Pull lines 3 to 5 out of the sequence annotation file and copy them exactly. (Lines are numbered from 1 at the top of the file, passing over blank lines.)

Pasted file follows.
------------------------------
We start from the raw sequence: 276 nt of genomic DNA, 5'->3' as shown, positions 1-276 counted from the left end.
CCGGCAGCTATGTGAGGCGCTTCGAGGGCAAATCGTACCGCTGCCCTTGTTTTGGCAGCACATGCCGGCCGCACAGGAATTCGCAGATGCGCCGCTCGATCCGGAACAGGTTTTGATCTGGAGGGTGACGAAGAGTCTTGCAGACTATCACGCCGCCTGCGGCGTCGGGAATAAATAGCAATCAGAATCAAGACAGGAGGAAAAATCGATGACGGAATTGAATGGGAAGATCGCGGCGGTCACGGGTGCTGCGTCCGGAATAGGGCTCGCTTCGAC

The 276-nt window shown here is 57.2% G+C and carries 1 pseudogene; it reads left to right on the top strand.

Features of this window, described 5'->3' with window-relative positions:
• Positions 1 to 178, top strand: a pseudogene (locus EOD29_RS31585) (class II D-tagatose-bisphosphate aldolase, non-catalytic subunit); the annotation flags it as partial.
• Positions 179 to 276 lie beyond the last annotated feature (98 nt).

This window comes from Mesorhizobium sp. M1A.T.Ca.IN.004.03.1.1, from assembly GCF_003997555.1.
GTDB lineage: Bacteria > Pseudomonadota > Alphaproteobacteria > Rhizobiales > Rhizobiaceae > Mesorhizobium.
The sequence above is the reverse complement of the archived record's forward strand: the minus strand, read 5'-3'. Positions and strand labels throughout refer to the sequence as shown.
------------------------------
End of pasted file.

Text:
The 276-nt window shown here is 57.2% G+C and carries 1 pseudogene; it reads left to right on the top strand.

Features of this window, described 5'->3' with window-relative positions:
• Positions 1 to 178, top strand: a pseudogene (locus EOD29_RS31585) (class II D-tagatose-bisphosphate aldolase, non-catalytic subunit); the annotation flags it as partial.